Even in light of these costs, organizers should not be discouraged. There are a number of funding strategies that can help with both start-up and ongoing costs, including grants, sponsorships, market generated revenue and debit card-generated user fees. These strategies are being used throughout the country to establish successful SNAP projects and assist with long-term sustainability.

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STEP 4: Market and Promote SNAP

Farmers market organizers understand that marketing and promotion are important to a market’s success, and these efforts are even more vital when developing a SNAP project, especially since preliminary research results from a joint PPS and Columbia University project are showing that the main reason customers with SNAP benefits aren’t using them at farmers markets is that they don’t realize that it is accepted. Since most farmers markets have limited budgets for advertising and promotional materials, market staff needs to be creative in their efforts to spread the word about SNAP. Fortunately, there are many clever, inexpensive and easy ways to spotlight the market’s new program.

Greenmarket SNAP/EBT Info Card

Strategies for reaching SNAP customers include well-designed printed materials that are widely distributed; effective advertising and media relations, including press releases and social media coverage; special promotional events, both on- and off-site; and educational activities.

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STEP 5: Create Partnerships

To launch and maintain a successful SNAP project, a farmers market needs a variety of partners, representing diverse groups from its community that can work to spread the word to potential SNAP customers, promote the SNAP project, and possibly provide funding support.

City Heights Farmers Market, San Diego, CA

Traditional partners may include agriculture organizations, “buy-local” initiatives, food access and anti-poverty groups as well as government and non-governmental civic groups; however, market organizers should think outside the box about partners who may be able to support their efforts. Some of the market’s partners will be central to the SNAP project’s success while others may play a small but useful role, such as supplying funding for new banners that promote SNAP, or agreeing to post signage or distribute the market’s brochures in their office. The key to good partnerships is that both partners benefit from the relationship.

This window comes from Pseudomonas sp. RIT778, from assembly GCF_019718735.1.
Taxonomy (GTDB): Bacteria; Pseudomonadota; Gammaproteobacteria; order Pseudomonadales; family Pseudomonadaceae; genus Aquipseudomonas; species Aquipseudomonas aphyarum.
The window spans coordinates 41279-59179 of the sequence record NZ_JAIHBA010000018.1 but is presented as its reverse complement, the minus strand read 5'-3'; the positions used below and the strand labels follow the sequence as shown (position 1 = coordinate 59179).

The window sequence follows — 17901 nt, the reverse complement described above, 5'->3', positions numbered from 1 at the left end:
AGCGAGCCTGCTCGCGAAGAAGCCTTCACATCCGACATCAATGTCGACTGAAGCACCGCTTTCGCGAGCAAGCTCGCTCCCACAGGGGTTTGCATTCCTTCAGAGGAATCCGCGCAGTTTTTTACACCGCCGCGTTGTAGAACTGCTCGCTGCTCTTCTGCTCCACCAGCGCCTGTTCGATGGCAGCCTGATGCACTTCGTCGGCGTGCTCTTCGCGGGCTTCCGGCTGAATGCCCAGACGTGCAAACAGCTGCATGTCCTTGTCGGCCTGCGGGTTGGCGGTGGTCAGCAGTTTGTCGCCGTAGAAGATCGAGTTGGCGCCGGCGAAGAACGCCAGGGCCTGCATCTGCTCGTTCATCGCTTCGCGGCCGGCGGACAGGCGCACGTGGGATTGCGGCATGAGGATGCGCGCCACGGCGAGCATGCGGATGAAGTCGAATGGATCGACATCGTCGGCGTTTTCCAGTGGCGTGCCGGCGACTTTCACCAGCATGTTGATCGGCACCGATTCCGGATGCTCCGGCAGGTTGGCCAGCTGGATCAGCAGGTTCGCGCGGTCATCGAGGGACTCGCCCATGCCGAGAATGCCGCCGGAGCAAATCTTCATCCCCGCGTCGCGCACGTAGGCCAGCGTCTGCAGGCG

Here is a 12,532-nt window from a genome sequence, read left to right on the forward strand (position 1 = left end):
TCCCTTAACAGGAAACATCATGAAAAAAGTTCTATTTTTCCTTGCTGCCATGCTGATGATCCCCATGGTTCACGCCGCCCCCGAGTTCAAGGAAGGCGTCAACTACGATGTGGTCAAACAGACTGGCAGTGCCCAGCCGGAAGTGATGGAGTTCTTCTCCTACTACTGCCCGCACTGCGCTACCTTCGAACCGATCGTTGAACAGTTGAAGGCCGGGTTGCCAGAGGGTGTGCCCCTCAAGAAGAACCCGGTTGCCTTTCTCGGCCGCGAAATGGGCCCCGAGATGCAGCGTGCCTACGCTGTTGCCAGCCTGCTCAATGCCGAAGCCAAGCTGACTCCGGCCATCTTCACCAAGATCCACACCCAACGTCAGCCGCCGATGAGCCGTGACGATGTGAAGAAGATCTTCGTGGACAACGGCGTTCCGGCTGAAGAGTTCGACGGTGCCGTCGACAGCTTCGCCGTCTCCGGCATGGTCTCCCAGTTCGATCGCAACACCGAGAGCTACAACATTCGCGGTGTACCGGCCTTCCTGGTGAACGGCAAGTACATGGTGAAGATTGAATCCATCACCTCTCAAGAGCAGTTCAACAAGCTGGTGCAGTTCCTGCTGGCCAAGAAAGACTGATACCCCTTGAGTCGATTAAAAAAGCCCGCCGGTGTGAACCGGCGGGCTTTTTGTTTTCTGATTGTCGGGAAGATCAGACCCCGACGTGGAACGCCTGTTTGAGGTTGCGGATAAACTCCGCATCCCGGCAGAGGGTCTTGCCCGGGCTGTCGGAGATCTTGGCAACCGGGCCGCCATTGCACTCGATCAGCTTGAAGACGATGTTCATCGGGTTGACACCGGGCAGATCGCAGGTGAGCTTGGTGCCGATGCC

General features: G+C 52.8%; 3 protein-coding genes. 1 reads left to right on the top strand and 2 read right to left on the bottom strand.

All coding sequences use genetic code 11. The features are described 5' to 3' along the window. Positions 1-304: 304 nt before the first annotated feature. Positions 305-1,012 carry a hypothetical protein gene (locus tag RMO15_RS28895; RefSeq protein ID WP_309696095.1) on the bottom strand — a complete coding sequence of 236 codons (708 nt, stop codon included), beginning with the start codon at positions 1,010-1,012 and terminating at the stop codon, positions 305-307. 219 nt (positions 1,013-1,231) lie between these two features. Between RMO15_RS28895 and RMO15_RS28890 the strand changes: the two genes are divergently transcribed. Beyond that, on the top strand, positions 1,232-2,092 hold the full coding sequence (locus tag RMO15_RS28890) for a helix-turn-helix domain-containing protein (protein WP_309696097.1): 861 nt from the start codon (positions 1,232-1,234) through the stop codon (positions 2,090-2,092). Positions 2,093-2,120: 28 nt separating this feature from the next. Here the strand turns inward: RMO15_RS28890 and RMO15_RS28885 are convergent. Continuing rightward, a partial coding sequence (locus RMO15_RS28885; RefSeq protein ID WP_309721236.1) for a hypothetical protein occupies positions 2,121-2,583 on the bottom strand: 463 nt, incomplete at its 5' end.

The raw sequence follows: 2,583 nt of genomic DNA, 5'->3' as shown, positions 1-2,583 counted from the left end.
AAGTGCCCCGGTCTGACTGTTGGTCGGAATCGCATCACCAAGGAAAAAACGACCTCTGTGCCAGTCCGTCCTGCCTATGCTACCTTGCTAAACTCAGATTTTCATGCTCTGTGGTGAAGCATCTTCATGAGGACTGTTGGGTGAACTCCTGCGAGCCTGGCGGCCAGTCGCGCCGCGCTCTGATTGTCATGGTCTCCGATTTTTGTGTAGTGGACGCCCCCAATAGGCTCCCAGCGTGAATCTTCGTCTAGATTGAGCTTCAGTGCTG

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STEP 6: Consider Incentive Programs

In an effort to attract SNAP customers to the market, an increasing number of markets are utilizing incentive programs to grow their SNAP customer base. An incentive program providing bonus or matching funds for SNAP usage at markets can be a great way to entice new customers while providing more sales for the farmers/vendors. At the same time, this program dispels the notion that farmers markets are too expensive. Farmers markets with incentive programs are reporting high redemption rates and are attributing increased SNAP sales directly to this effort. Additionally, there’s evidence that when the incentive programs end, sales remain relatively high.

Boston’s Bounty Bucks

To implement an incentive program, a market must have the resources to pay the matching or bonus dollars, and this is where partnerships can play an important role. Currently, pilot incentive programs operating throughout the country are being funded by foundations, local partners and governmental agencies.

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STEP 7: Set Up a SNAP Redemption System

With the proper tools and information in hand, setting up a SNAP redemption project at a farmers market is very straightforward process. Market organizers should:

  • Be familiar with the federal and state agencies with whom they will work, understanding the roles that key personnel play.
  • Understand eligibility requirements and the application process.
  • Determine the system tools that will work best for their market, such as wired or wireless terminals, central or individual Point of Sales (POS) Terminals, paper or token scrip, and the process of acquiring these tools.
  • Design market procedures including staffing, reimbursement, record keeping, managing sales tax, vendor training and working agreements.